Content Ernst Mach (1838-1916) and Pierre Duhem (1861-1916) were leading scientists, philosophers and historians of science of their times. They lived and worked in a context marked by deep changes in the natural sciences, and in an epoch of intense social transformations. Regarding the sciences, we could just mention the development of electromagnetic theory, the decline of classical mechanics, the development of evolutionary theory, the emergence of the special and general theories of relativity or the controversy on the atomic structure of nature. Concerning society, we have to remember the historical background previous to the World War I and the cultural environment developed in Europe in those years. As to the relationship between science and society, the end of the nineteenth century witnessed the emergence of a radical critique of science, which questioned its fundamental values. In a way, we can understand the philosophies of these two figures as replies to such criticisms.The year 2016 marked the one hundred anniversary of Mach’s and Duhem’s passing. There were several separate commemorations. However, to the best of our knowledge, the conference “Ernst Mach and Pierre Duhem: Science, Philosophy and History” held in the Brazilian Centre for Physical Research (CBPF) in September 2016, in Rio de Janeiro, was the only event taking the occasion of rethinking the views of these philosopher-scientists together. Although different in nature and scope, some of the fundamental issues that both authors tackled are coincident, and both are usually grouped among those creators considered as philosopher-scientist or scientist-philosophers. Their views were widely discussed during the twentieth century by logical positivists and subsequent philosophers of science, such as Willard Van Quine, Bas van Fraassen or Ian Hacking, to name just a few. We thought that in the twenty-first century their views can still be interesting, whether we approach them from the history of philosophy of science perspective or with the aim of bringing them to current discussions, since some of the problems pointed out by them are still at stake in philosophy of science, being Duhem’s holism one among the most famous. This Special Issue springs from that colloquium, although it is not exactly the proceedings, since many of the contributions have been rethought and reconsidered in the light of the discussions held there. There are also a few papers resulting from the specific call for papers to the special issue. Some of these arose also from previous collaborations between the editors and the authors in the FCT research project “The Physics of Principles and the Scientific Epistemology: The cases of Mach, Hertz, and Poincaré”.The main purpose of this thematic issue was to offer a forum for further re-questioning Mach’s and Duhem’s views and the impact that their work can still have nowadays. Our wish was to provide fresh views on the work of both authors, one hundred years after their passing. We think that the papers below have very well accomplished this aim.The papers in the thematic section aim to discuss and analyze Mach’s and Duhem’s views, regarding some of the questions mentioned above. The topics of the papers range from classical issues discussed by both authors – such as underdetermination, good sense, the distinction between physics and metaphysics, thought experiments, or mechanics – to more controversial perspectives, such as the relation between Mach and Pragmatism, the biological roots of some of his ideas, or the relation with current perspectives in philosophy of science. Three of the papers are devoted to Duhem’s and five to Mach’s ideas, and there is also one considering both together. All of them capture, in some sense, the essence of the interactions between science, history and philosophy, present in their work.In the first paper, Chiappin proposes a methodological structure for reconstructing philosophical conceptions of scientific theory formation. He focuses on Duhem’s theory of science and exposes his ideal of physical theory as a regulative principle. He considers different levels of the scientific theory – methodological, epistemological, and axiological – in order to offer a dynamical theory of the development and growth of science. In the second paper, Maar discusses the role of good sense as a Duhemian solution for the underdetermination problem, in the light of recent studies on good sense and virtue epistemology. The third paper, by Miranda Vilchis, approaches the Duhemian distinction between physics and metaphysics in an original way, and suggests a gradualist and continuist perspective between science and philosophy. The fourth paper is meant to be the dividing line between the contributions on Duhem’s and Mach’s views. In it, Puig and Passos Videira, tackle the distinction between physics and metaphysics in both authors in the light of the fact/value distinction, which is taken as a criterion to separate both disciplines.In order to compare Mach to twentieth-century philosophy of science, Islas Mondragon, in the fifth paper, evaluates the cognitive role of mental experiments for Mach, Popper and Kuhn. He decides to focus on Stevin’s inclined plane and Mach’s interpretation of it. Gori provides, in the sixth paper, an examination of Mach’s relation to metaphysics in order to assess his realist or anti-realist position, presenting a very interesting pragmatist perspective. The seventh paper relates Mach’s epistemological writings with a biological view of knowledge. Serra and Maia explore the influence of Darwinism in the thought of the Austrian author, disclosing interesting links between evolutionary ideas and the famous Machian economy of thought. The eighth paper by Coelho reconsiders Mach’s historical-critical foundation of mechanics in order to enlighten the problems present in the notion of force. He exposes the difficulties Mach encountered when trying to explain acceleration, based merely on empirical observations and which results of that explanation might be. In the last paper, de Paz, provides an up-to-date presentation of Mach’s epistemological conception in the light of a recent approach to the philosophy of science in practice.The Ad Extra section entails four papers. Bruno Nobre and Antonio A. P. Videira, in “Philosophy Matters: Steven Weinberg, Reductionism, and Inevitability”, seeks to critically examine the arguments used by S. Weinberg to defend reductionism. According to this physicist, the aim of elementary particle physics is to look for the ultimate and fundamental laws of nature. As such, the authors analyze the Weinbergian conception of a “final theory” and the concept of “inevitability” associated with it.Rodolfo Petrônio da Costa, in “Bohr e Einstein: Filosofia, Debate e Controvérsia”, intends to show that, despite Bohr and Einstein having opposite philosophical points of view to quantum mechanics, they might eventually agree, if their approaches were to be considered as dealing with distinct realms of reality.In “What’s Missing in the Secularization Debate?”, John Farina questions the assumptions of the current debate on the challenges of secularization place to religion. The author claims that the so called “secularization thesis” restricts the inquiry and leaves out other historic solutions, which would better help to question the ordering of the political society. Bruno Cunha, in “Kant e a sua Crítica a Hutcheson e à Doutrina do Sentimento Moral na Década de 1770”, reconstructs Kant’s criticism to Hutcheson and to the doctrine of moral feeling, during the so called silent decade. The author claims that in such a Kantian criticism is already patent, although not yet in a completely explicit way, the general lines of the future Kant’s mature conception of moral philosophy.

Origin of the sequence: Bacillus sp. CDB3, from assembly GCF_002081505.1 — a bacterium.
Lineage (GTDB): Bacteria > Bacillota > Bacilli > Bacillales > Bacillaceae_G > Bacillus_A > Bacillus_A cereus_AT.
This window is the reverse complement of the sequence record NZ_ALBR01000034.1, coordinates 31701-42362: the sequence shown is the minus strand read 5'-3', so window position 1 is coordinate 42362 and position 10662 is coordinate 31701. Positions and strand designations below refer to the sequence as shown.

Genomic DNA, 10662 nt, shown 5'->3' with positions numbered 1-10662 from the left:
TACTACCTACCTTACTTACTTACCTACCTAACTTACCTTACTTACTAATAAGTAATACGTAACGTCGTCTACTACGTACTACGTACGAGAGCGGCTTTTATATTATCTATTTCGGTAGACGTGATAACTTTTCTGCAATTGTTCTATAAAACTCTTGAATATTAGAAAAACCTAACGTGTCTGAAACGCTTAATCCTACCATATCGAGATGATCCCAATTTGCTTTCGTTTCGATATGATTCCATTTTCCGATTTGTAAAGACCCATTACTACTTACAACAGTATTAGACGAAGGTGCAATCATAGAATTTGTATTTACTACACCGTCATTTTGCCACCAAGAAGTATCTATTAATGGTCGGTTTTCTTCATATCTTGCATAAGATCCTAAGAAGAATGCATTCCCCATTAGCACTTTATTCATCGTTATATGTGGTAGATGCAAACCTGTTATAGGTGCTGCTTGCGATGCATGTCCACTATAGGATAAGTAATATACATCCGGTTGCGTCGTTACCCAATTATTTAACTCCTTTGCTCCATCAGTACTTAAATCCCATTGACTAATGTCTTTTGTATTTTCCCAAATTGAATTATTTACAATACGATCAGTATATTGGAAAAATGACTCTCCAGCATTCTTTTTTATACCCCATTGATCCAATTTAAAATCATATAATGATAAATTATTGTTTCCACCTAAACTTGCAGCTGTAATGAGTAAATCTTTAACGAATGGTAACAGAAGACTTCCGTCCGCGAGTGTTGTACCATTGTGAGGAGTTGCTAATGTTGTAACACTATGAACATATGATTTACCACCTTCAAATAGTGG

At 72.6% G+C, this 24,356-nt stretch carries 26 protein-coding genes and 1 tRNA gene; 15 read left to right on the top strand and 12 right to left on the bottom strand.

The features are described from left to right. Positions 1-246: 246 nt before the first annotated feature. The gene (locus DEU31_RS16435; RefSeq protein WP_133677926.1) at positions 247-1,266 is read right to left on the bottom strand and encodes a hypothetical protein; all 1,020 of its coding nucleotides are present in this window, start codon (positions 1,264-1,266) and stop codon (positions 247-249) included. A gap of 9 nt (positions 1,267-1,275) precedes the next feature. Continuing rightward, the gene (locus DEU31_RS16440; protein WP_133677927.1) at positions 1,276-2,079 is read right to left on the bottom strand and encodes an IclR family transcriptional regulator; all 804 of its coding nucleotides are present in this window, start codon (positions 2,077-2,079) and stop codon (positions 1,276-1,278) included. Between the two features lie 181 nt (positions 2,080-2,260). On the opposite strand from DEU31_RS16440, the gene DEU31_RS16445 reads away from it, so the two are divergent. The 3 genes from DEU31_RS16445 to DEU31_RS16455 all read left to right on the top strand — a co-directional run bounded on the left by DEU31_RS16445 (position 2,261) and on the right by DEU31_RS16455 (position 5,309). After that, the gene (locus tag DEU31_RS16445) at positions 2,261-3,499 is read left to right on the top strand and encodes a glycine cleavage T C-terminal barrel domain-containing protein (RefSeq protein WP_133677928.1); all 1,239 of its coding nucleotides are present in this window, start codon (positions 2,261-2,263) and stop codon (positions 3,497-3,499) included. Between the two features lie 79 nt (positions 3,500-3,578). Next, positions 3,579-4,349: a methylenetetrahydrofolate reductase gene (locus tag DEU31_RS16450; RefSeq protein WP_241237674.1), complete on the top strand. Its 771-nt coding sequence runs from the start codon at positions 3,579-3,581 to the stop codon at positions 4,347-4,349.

Date Added 26/04/2018, 14:52:03
Modified 26/04/2018, 15:39:06